How to Walk a Jaguar

By Finn, Latitudes ’18 Bolivia

I’ve spent the past three months in the middle of the Amazon working with—and walking—Bolivia’s rescued wildlife and jungle cats. Only seven hours from the closest big city, Parque Ambue Ari is found in the depths of the wild. Given its remoteness, the park comes with all the fine amenities you’d expect: little to no electricity or cell service, the coldest showers you’ll ever take, the occasional tarantula, coati, or jungle rat jumping out of the squatty-potties, straw mattresses, perhaps a coral snake in your room, and three meals of only the finest Bolivian slop each day.

Truly a jungle paradise.

My day starts at 6:30 am, where I put on soggy wool socks and rubber boots (nothing dries here in the rainforest). My morning job for six weeks was the “Cat Butcher.” No, not butchering cats, but preparing meat for them. There’s nothing better than rolling out of bed to get covered in rotting meat and chicken…

After a breakfast of stale bread, I trudge off into the jungle with buckets of meat for my cats. Also, when I say “jungle,” I really mean a giant lake with a bunch of trees growing in it. During the rainy season, the forest turns into an enormous swamp.

There’s something about carrying buckets of meat through murky, chest-high water and strange jungle foliage that can really strike a nerve.

Everyone spends the whole day working with their cats before coming back to camp exhausted, soaked, and riddled with all sorts of new bumps, cuts, and bites.

Finally, after a shower and bowl of slop, I crawl onto my sack of hay (what Ambue calls a “mattress”) for the night.

Us volunteers may love the jungle, but it seems to hate us. It fights us back every day with the most unpleasant of creatures.

Let me start out with a list of everything that has not bitten me here:

1. Elephants
2. Bald Eagle
3. Kangaroo
4. And no moose either

None of these animals may actually live in the Amazon Jungle, but everything that does has bitten me:

1. Wasps
2. Termites (living in my bed)
3. Ticks
4. Spiders
5. A Toucan (named Bitey; wonder why?)
6. Piranhas
7. Red Macaw
8. Fire Ants
9. Leaf-Carrier Ants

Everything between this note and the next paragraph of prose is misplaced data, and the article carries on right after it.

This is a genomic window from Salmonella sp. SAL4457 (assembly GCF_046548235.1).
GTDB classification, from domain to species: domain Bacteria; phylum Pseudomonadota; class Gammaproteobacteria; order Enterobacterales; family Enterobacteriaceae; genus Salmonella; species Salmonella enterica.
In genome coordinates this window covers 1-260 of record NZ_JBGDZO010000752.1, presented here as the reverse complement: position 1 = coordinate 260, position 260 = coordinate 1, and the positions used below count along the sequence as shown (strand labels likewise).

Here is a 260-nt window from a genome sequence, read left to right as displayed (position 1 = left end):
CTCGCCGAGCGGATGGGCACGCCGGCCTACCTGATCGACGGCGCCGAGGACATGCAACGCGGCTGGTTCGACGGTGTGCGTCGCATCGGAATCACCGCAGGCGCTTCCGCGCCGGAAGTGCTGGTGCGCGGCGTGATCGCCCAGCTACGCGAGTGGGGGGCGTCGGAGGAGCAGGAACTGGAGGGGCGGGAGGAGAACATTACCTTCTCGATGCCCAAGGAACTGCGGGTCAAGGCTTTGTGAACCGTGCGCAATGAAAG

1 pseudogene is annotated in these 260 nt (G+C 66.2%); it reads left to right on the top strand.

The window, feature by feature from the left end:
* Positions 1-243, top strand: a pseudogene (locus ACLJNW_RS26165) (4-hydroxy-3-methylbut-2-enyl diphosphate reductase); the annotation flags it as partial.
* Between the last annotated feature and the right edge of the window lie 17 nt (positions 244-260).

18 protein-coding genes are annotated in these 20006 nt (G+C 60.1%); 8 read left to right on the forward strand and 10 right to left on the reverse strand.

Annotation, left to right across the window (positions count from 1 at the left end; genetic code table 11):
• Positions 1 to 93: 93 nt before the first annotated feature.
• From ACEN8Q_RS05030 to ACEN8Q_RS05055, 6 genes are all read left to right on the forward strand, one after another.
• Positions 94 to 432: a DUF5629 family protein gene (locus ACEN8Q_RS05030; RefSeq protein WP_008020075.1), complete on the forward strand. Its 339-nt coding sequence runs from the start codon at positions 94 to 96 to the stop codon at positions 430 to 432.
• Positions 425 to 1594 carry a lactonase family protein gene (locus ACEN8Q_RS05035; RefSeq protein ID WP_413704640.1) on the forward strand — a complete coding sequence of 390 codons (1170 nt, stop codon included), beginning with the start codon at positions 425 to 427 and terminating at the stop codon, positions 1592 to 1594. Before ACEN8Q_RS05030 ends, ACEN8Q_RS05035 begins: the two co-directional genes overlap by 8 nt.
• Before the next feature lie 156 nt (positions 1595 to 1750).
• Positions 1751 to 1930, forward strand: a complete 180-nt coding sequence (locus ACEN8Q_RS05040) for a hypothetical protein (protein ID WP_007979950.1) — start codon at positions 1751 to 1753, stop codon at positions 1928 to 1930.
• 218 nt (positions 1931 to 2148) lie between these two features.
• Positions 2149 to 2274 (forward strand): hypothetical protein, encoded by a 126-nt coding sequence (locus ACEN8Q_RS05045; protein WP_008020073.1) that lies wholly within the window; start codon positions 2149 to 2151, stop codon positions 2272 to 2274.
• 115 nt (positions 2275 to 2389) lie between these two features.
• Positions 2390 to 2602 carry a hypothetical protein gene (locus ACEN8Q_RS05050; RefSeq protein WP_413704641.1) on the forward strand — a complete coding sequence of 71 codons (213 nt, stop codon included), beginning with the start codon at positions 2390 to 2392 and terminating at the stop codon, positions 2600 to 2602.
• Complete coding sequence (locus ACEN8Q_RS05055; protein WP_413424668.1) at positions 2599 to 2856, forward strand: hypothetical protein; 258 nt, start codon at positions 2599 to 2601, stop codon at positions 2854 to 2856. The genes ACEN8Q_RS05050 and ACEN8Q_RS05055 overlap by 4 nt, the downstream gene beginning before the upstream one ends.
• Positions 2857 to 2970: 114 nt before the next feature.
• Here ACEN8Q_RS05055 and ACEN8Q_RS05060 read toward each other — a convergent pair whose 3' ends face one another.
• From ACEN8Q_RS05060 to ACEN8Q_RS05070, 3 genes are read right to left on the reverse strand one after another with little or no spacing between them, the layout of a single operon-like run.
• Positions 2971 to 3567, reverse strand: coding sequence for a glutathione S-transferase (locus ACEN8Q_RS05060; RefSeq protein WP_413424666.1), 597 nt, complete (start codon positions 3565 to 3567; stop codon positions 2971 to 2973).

10. Fire Leaf-Carrier Ants
11. Bullet Ants
12. Even. more. ants.

And an utterly unfathomable number of mosquitoes.

Not to mention the other critters we come across, such as tarantulas, caiman, scorpions, anaconda, and many more snakes.

The plants aren’t much nicer; everything has thorns, some up to three inches in length. Worst of all, though, is the Fire Ant Tree, a species of tree whose bark is constantly coated in a swarm of fire ants. They may be awful, but they do allow for the fun game of seeing who can hold on to one for the longest…

As I look back on what I’ve written, I realize I haven’t made this placement sound so nice. So now, let me tell you why I endured all that and why I can’t wait to do it again:

The animals.

Ambue Ari is currently host to 57 animals of all sorts, including colorful birds, a seemingly-mythical Tapir, my 200-pound best friend Rupi, and many more. Over my time here, I’ve been lucky enough to work with nine different cats: three of Geoffroy’s cats, two pumas, and four jaguars. They make it all worth it.

We walk these cats on ropes through the jungle.


It may seem absurd to physically attach yourself to a puma or jaguar and then release then from their cage (because it is), but it improves the lives of the cats tenfold. Instead of spending their lives in enclosures, they get to explore the jungle every day, finding new scents, footprints, or animals that would interest them in the wild. They can climb trees, chase animals, swim in the swamps or river, and generally just behave like a normal wild animal: free. The bond I’ve formed with some of these cats is incredible. They’ve seen so much pain inflicted by humans, but they still trust and love you. They have to trust you to leave the cage; most of them are actually too scared to be in the jungle on their own.

Of course, not every cat can leave their cage; some are too aggressive, playful, or timid to be safely walked. But, for those who can, walking greatly increases their physical and mental wellbeing.

On the hike out to our cats, we get to see the jungle teeming with wildlife; Ambue Ari is an oasis of jungle in the surrounding Bolivian fields, which sources the park with highly dense populations of jungle critters. The trees are filled with screaming monkeys and birds, while the ground is occupied by groups of chanchos and capybara. You may be lucky enough to spot anteaters, sloths, tapirs, and the occasional wild jaguar as well.